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Learning through play with video games

Wednesday, February 26th, 2020 by

Learning through video games

Most of us are familiar with video games, especially families with kids! A 2017 study conducted by Bond University and the Interactive Games & Entertainment Association (IGEA) found that a whopping 97% of Australian households with children have at least one video game device, and eight out of ten own more than one device. Even if you don’t have children yourself, chances are you may have heard massively popular titles such as Minecraft or Fortnite come up in conversation or even appear on the evening news.

Like all kinds of play, playing video games has a number of benefits including social connections, problem-solving exercises and stress relief. While we can probably agree that conventional video games don’t belong in the classroom (that time is better spent on activities more heavily focused on learning) educational video games are rising in popularity all around the globe, Australia included. These games combine the engaging aspects of gameplay with school curriculum material such as mathematics and language skills. Not only are these games helping to make school more interesting for kids: some software can also produce reports about the performance of each student so teachers can know which students need a bit of extra help in certain areas.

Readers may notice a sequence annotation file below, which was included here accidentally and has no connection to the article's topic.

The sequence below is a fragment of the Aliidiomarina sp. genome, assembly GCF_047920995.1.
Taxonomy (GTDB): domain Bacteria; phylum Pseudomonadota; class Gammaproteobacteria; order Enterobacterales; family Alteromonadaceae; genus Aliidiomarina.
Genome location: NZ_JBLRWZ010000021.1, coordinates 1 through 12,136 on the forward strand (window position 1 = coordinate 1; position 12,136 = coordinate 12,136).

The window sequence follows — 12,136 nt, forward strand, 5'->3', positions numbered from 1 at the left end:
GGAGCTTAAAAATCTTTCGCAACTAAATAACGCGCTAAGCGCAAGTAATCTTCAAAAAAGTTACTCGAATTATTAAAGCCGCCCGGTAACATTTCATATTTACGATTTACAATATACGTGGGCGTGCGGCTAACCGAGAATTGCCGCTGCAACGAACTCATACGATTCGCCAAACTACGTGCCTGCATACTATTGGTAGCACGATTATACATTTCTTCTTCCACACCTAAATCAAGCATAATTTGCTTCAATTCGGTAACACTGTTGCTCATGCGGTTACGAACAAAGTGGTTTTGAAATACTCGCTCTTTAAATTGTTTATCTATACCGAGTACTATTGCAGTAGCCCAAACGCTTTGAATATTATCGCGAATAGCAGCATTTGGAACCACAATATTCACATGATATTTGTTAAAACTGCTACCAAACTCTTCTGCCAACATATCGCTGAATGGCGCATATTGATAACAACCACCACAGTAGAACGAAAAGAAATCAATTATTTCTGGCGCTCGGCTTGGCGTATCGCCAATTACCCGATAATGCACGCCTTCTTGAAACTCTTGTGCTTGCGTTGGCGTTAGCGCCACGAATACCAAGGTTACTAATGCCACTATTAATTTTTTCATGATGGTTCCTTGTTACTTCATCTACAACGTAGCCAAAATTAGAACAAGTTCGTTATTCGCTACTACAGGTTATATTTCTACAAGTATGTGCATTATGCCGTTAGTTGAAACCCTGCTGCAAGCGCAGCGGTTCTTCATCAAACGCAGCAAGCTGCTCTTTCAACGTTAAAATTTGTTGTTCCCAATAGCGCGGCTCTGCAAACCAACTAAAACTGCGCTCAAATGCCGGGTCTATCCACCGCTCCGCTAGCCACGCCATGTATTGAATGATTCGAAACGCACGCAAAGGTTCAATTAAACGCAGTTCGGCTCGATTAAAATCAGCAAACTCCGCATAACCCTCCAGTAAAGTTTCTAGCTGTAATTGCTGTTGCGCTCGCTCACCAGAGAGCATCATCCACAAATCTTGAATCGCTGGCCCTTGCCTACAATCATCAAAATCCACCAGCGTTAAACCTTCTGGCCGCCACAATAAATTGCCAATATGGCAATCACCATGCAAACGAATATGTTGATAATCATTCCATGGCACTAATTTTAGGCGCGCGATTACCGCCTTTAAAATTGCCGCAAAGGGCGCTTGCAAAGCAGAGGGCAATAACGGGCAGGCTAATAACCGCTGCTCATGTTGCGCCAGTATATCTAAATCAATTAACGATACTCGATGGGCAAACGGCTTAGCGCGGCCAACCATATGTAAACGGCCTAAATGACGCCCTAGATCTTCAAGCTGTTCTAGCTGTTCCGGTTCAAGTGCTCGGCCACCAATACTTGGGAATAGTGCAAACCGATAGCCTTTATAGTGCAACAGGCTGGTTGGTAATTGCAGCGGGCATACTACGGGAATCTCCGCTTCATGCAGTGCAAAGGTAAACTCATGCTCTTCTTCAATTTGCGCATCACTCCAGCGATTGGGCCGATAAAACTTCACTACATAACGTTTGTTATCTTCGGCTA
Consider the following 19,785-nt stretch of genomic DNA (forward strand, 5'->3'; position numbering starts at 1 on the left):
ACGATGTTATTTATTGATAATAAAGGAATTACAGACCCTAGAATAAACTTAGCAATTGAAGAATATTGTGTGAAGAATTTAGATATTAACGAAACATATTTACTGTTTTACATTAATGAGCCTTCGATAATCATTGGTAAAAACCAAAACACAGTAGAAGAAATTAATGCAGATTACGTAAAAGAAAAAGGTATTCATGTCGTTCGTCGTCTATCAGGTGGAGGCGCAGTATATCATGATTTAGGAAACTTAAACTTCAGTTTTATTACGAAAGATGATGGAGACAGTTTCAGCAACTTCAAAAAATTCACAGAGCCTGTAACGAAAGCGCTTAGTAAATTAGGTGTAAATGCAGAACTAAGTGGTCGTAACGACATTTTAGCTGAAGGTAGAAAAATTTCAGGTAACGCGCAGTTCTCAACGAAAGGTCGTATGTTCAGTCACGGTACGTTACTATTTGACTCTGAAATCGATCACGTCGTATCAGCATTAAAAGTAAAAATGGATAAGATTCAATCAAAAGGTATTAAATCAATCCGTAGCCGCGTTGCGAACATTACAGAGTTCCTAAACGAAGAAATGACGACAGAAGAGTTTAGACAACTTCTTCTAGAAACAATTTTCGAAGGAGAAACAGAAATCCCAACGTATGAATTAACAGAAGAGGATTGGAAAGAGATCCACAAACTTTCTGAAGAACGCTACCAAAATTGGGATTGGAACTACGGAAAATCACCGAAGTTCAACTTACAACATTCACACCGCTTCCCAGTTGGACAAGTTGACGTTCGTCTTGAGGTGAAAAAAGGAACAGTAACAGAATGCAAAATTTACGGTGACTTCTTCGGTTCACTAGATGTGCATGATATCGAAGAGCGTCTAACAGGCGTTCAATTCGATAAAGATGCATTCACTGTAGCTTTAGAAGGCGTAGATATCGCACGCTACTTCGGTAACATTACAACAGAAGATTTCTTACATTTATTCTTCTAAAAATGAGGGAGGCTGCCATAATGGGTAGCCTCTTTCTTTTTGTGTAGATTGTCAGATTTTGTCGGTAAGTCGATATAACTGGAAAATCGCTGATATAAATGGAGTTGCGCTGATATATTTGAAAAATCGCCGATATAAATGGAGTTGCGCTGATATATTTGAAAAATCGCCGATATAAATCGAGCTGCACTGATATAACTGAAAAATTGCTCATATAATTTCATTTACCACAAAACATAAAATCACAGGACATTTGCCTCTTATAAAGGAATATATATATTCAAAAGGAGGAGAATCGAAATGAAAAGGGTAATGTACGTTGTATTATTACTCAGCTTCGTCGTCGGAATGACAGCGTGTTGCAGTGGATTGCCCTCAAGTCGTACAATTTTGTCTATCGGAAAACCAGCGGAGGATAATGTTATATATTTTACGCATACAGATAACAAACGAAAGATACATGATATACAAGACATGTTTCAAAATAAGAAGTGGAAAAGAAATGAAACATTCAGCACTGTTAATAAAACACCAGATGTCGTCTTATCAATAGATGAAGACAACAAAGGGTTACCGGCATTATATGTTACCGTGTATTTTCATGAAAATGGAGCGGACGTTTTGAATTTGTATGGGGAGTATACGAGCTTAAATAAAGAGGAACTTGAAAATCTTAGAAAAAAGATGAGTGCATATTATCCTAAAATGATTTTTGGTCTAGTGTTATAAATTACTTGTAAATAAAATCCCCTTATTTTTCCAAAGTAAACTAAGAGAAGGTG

Let’s take a look at some of the most popular games that are integrating with classrooms to help students and teachers alike.


This name may ring a bell with anyone who was still in school in the mid-2000s: the Mathletics website launched in 2005, inviting “mathletes” to test their skills in a range of quizzes and challenges that adopt learning strategies from the Australian School Curriculum. The biggest draw by far was the Live Mathletics feature which remains in the game to this day. It allows users to race against each other in answering quick-fire mathematics questions. Back in my high school days, the competitive nature of Live Mathletics got pretty intense, and we definitely saw an improvement in the speed and accuracy of our mental arithmetic!

These days, Mathletics has expanded to a global software with a range of interfaces tailored to students of different age groups, from early learning all the way through to secondary school. Home subscriptions starting at $99.00 per year are also available for those looking for some extra learning outside of school, which can work out to be pretty affordable compared to the cost of hiring a private tutor. You can get a tour of the software for primary school students here.


Reading Eggs

Developed by team of experienced primary school teachers, writers and developers, Reading Eggs is a trusted reading program for children between the ages of two and thirteen. The interface is simple, colourful and kid-friendly, focusing on a core curriculum of phonics, sight words, vocabulary, comprehension, and reading for meaning. The games and activities are designed to make learning fun and rewarding, with special “critters” to collect at the end of each lesson. Parents are also kept in the loop about their child’s progress with access to a parental dashboard and personalised emails detailing their child’s progress.